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    WPSBC Golden Nuggets: Hand Splints

    WPSBC educators, therapists, and specialists offer answers to frequently asked questions. 

    Frequently Asked Question: Why do some students wear hand splints?

    Submitted by: Deborah Fenton, OT

    Answer:  Wearing hand splints can help students function and learn better both at school and at home.  Hand and elbow splints are worn for a variety of reasons depending on the needs of the student

    Splints can help students be able to move and participate more in a variety of educational and functional activities. 

    • Splints can be useful for students who have tight muscles, or for those who are hypermobile. 
      • A wrist-thumb splint can help students be able to grasp objects. 
      • For students who have tight muscles a wrist-thumb splint can position their thumb away from their palm.
      • For students who are hyper mobile the same type of  splint can provide extra stability for their wrist, hand and thumb so that they can maintain their hand position while grasping.

    Some splints help to prevent contractures.

    • Resting hand splints that position the wrist, fingers and thumb in a more neutral position are a good example of one of these types of splints. 
    •  An elbow splint that helps a student’s arm be extended instead of flexed is another good example. 

    Other splints help students to decrease behaviors such as hand mouthing.

    • There are many ways to address the issue of hand mouthing and splinting is just one method. 
    • While effective for some children the use of splints is not the best method for all students.
    • Splints used for this purpose need to be discussed with parents, other members of the educational team, and at WPSBC approved by the Human Rights Committee.

    Splints can be:

    1. Custom made from low temperature, moldable plastics, most often by the student's Occupational Therapist (OT).
    2. For students who need a more durable material, splints can be custom made from high temperature plastic.  At WPSBC, this is typically done by an orthotist along with the student's OT.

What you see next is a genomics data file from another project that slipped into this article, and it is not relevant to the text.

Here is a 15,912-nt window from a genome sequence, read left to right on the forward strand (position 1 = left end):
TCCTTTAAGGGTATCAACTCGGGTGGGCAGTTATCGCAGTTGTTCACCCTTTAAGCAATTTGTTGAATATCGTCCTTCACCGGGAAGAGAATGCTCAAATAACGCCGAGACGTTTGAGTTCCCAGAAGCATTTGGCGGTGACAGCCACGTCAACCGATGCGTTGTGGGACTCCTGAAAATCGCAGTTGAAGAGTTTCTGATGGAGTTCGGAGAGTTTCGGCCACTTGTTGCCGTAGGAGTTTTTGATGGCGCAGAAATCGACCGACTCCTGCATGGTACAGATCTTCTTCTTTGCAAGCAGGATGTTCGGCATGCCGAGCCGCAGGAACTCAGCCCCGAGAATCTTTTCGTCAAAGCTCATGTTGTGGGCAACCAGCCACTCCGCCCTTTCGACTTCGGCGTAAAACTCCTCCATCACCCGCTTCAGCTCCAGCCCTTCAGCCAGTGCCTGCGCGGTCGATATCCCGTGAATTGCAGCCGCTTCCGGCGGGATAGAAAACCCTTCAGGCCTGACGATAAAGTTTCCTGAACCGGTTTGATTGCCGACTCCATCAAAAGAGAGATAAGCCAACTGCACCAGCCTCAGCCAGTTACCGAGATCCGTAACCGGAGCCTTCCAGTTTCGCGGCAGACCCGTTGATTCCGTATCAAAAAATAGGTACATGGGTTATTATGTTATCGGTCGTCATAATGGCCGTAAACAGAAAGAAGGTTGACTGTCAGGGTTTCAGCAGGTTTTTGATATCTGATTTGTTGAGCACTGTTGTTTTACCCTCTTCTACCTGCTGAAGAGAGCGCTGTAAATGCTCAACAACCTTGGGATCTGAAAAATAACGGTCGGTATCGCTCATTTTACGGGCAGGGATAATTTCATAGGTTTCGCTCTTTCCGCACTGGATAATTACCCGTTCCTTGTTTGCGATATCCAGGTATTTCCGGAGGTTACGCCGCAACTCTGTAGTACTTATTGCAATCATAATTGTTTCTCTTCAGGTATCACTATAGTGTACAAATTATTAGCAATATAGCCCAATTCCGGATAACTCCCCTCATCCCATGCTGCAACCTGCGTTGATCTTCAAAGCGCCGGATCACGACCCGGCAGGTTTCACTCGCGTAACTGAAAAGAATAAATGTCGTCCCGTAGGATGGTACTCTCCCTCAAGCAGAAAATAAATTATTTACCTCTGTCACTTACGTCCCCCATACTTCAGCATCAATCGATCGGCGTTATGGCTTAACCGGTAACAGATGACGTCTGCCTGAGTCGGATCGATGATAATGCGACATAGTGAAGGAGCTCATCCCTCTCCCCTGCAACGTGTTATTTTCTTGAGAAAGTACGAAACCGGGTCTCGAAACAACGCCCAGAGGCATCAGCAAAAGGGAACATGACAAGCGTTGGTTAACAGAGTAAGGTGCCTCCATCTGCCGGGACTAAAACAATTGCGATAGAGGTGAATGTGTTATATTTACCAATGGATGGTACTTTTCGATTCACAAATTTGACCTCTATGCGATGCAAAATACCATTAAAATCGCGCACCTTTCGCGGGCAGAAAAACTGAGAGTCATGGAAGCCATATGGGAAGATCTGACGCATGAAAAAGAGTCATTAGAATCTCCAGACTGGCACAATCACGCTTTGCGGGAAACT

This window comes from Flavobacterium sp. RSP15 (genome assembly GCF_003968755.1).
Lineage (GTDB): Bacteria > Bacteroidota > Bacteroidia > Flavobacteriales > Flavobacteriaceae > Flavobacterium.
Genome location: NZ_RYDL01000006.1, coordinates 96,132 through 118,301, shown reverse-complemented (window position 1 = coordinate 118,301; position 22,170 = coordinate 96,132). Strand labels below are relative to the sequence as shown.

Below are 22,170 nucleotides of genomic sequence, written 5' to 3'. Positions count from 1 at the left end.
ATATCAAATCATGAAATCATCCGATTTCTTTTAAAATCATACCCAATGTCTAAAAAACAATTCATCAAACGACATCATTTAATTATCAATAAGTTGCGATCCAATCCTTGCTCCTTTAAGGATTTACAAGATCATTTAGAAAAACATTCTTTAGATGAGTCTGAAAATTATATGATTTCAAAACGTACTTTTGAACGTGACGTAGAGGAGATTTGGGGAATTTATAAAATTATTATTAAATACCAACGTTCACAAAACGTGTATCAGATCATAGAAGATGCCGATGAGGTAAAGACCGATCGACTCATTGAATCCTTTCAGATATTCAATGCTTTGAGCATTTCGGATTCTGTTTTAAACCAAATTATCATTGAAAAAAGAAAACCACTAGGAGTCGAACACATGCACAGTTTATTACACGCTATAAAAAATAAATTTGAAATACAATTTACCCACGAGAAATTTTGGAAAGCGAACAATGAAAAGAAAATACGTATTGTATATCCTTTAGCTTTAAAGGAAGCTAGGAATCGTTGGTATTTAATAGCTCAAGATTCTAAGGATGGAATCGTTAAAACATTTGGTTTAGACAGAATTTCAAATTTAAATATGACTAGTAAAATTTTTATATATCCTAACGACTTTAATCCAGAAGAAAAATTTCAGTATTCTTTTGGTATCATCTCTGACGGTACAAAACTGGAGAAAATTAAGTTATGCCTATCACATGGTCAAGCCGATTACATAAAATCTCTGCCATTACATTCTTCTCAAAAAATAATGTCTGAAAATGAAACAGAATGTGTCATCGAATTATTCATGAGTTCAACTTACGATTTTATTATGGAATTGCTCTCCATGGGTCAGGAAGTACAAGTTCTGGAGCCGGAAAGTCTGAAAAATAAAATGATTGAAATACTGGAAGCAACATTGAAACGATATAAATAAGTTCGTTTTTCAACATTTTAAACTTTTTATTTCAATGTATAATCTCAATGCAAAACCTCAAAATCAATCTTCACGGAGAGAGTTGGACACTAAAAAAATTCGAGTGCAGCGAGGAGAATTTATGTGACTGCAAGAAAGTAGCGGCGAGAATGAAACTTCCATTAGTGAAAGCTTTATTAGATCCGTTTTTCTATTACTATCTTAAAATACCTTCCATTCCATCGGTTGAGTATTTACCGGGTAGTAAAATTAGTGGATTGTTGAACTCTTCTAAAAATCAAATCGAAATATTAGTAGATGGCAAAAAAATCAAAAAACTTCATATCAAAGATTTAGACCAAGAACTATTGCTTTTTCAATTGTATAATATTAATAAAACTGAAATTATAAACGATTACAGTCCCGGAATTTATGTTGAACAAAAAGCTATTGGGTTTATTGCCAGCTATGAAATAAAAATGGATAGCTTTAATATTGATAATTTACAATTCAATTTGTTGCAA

3. There are many commercially available splints that are made from materials such as neoprene. Some of these splints have moldable plastic sewn inside of them and can be molded to make the splint more customized to meet individual needs.  
    4. There are options with some splints that allow the splint to be adjusted as the student can tolerate more of a stretch.  

     After the splint is fabricated or ordered:

    1.  It will be fitted to the student and building wearing tolerance begins. 
    2. Students are checked for any marks that do not go away within 20 minutes of removing the splint.
    3. The wearing schedules vary between students based on many factors that can include:
      • Student tolerance for splint wear
      • The need to balance the positioning the splint provides, with the need for sensory experiences such as touching objects
      • The amount of active movement
      • The need to balance active movement with the positioning that the splint provides
      • How much stability is provided by the splint when the student is using their hands to participate in activities
    4. Some students need time to become used to wearing their splints. Once splint wear becomes part of a daily routine, many students often don't seem to mind splint wear. 
    5. It is important to follow the established wearing schedules so that students can get the full benefit of the splint. 

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